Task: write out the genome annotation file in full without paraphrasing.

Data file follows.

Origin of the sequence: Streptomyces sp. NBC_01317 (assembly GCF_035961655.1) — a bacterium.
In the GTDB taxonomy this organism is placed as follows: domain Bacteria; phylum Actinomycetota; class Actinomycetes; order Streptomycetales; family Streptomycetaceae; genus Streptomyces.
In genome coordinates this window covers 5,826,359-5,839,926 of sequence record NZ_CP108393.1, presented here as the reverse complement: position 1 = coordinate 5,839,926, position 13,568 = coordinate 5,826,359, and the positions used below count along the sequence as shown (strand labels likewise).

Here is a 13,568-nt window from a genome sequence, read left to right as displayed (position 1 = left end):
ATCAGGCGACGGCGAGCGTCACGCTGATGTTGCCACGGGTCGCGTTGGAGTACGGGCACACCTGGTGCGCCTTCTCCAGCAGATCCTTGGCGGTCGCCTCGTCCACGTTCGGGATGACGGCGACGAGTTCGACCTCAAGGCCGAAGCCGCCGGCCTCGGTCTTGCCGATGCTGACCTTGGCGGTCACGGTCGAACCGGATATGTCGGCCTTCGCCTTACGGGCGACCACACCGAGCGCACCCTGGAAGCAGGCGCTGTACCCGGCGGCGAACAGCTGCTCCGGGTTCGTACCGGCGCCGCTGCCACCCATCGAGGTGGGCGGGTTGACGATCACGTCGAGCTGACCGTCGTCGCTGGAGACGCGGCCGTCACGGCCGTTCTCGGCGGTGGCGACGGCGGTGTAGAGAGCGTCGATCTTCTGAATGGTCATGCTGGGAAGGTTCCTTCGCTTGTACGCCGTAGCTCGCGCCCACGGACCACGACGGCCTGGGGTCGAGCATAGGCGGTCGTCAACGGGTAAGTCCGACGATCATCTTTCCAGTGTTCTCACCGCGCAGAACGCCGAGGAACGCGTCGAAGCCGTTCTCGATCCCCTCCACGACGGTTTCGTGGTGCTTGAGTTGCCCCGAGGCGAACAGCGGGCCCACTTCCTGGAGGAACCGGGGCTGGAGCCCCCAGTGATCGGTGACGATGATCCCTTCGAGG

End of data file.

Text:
Origin of the sequence: Streptomyces sp. NBC_01317 (assembly GCF_035961655.1) — a bacterium.
In the GTDB taxonomy this organism is placed as follows: domain Bacteria; phylum Actinomycetota; class Actinomycetes; order Streptomycetales; family Streptomycetaceae; genus Streptomyces.
In genome coordinates this window covers 5,826,359-5,839,926 of sequence record NZ_CP108393.1, presented here as the reverse complement: position 1 = coordinate 5,839,926, position 13,568 = coordinate 5,826,359, and the positions used below count along the sequence as shown (strand labels likewise).

Here is a 13,568-nt window from a genome sequence, read left to right as displayed (position 1 = left end):
ATCAGGCGACGGCGAGCGTCACGCTGATGTTGCCACGGGTCGCGTTGGAGTACGGGCACACCTGGTGCGCCTTCTCCAGCAGATCCTTGGCGGTCGCCTCGTCCACGTTCGGGATGACGGCGACGAGTTCGACCTCAAGGCCGAAGCCGCCGGCCTCGGTCTTGCCGATGCTGACCTTGGCGGTCACGGTCGAACCGGATATGTCGGCCTTCGCCTTACGGGCGACCACACCGAGCGCACCCTGGAAGCAGGCGCTGTACCCGGCGGCGAACAGCTGCTCCGGGTTCGTACCGGCGCCGCTGCCACCCATCGAGGTGGGCGGGTTGACGATCACGTCGAGCTGACCGTCGTCGCTGGAGACGCGGCCGTCACGGCCGTTCTCGGCGGTGGCGACGGCGGTGTAGAGAGCGTCGATCTTCTGAATGGTCATGCTGGGAAGGTTCCTTCGCTTGTACGCCGTAGCTCGCGCCCACGGACCACGACGGCCTGGGGTCGAGCATAGGCGGTCGTCAACGGGTAAGTCCGACGATCATCTTTCCAGTGTTCTCACCGCGCAGAACGCCGAGGAACGCGTCGAAGCCGTTCTCGATCCCCTCCACGACGGTTTCGTGGTGCTTGAGTTGCCCCGAGGCGAACAGCGGGCCCACTTCCTGGAGGAACCGGGGCTGGAGCCCCCAGTGATCGGTGACGATGATCCCTTCGAGG